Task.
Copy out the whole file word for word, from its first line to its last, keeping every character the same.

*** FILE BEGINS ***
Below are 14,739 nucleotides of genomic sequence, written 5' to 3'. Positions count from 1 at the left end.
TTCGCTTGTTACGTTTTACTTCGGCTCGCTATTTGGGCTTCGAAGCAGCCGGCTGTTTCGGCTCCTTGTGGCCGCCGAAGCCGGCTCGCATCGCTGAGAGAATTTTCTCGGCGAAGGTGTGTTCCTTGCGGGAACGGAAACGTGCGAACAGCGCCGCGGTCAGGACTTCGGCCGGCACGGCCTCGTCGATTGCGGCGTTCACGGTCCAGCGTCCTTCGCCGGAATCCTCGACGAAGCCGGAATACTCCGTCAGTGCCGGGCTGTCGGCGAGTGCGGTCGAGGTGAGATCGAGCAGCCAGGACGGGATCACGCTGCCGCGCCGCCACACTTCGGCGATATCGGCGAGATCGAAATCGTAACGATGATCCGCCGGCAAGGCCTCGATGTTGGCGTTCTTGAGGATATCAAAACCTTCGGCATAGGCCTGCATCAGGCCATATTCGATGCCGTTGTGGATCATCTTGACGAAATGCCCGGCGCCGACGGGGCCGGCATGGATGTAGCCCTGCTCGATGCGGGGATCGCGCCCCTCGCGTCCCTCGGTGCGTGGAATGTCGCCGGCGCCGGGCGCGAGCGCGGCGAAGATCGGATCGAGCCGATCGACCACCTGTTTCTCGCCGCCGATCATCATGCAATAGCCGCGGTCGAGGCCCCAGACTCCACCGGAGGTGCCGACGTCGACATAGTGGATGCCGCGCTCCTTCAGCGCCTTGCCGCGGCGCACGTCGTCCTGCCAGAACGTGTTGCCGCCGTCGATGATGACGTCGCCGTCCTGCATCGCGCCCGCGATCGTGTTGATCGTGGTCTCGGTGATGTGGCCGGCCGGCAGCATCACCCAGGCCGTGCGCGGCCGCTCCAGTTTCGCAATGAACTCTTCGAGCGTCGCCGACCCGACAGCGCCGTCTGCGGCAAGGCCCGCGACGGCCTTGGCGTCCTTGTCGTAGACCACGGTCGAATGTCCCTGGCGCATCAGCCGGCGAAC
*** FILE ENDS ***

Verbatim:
Below are 14,739 nucleotides of genomic sequence, written 5' to 3'. Positions count from 1 at the left end.
TTCGCTTGTTACGTTTTACTTCGGCTCGCTATTTGGGCTTCGAAGCAGCCGGCTGTTTCGGCTCCTTGTGGCCGCCGAAGCCGGCTCGCATCGCTGAGAGAATTTTCTCGGCGAAGGTGTGTTCCTTGCGGGAACGGAAACGTGCGAACAGCGCCGCGGTCAGGACTTCGGCCGGCACGGCCTCGTCGATTGCGGCGTTCACGGTCCAGCGTCCTTCGCCGGAATCCTCGACGAAGCCGGAATACTCCGTCAGTGCCGGGCTGTCGGCGAGTGCGGTCGAGGTGAGATCGAGCAGCCAGGACGGGATCACGCTGCCGCGCCGCCACACTTCGGCGATATCGGCGAGATCGAAATCGTAACGATGATCCGCCGGCAAGGCCTCGATGTTGGCGTTCTTGAGGATATCAAAACCTTCGGCATAGGCCTGCATCAGGCCATATTCGATGCCGTTGTGGATCATCTTGACGAAATGCCCGGCGCCGACGGGGCCGGCATGGATGTAGCCCTGCTCGATGCGGGGATCGCGCCCCTCGCGTCCCTCGGTGCGTGGAATGTCGCCGGCGCCGGGCGCGAGCGCGGCGAAGATCGGATCGAGCCGATCGACCACCTGTTTCTCGCCGCCGATCATCATGCAATAGCCGCGGTCGAGGCCCCAGACTCCACCGGAGGTGCCGACGTCGACATAGTGGATGCCGCGCTCCTTCAGCGCCTTGCCGCGGCGCACGTCGTCCTGCCAGAACGTGTTGCCGCCGTCGATGATGACGTCGCCGTCCTGCATCGCGCCCGCGATCGTGTTGATCGTGGTCTCGGTGATGTGGCCGGCCGGCAGCATCACCCAGGCCGTGCGCGGCCGCTCCAGTTTCGCAATGAACTCTTCGAGCGTCGCCGACCCGACAGCGCCGTCTGCGGCAAGGCCCGCGACGGCCTTGGCGTCCTTGTCGTAGACCACGGTCGAATGTCCCTGGCGCATCAGCCGGCGAAC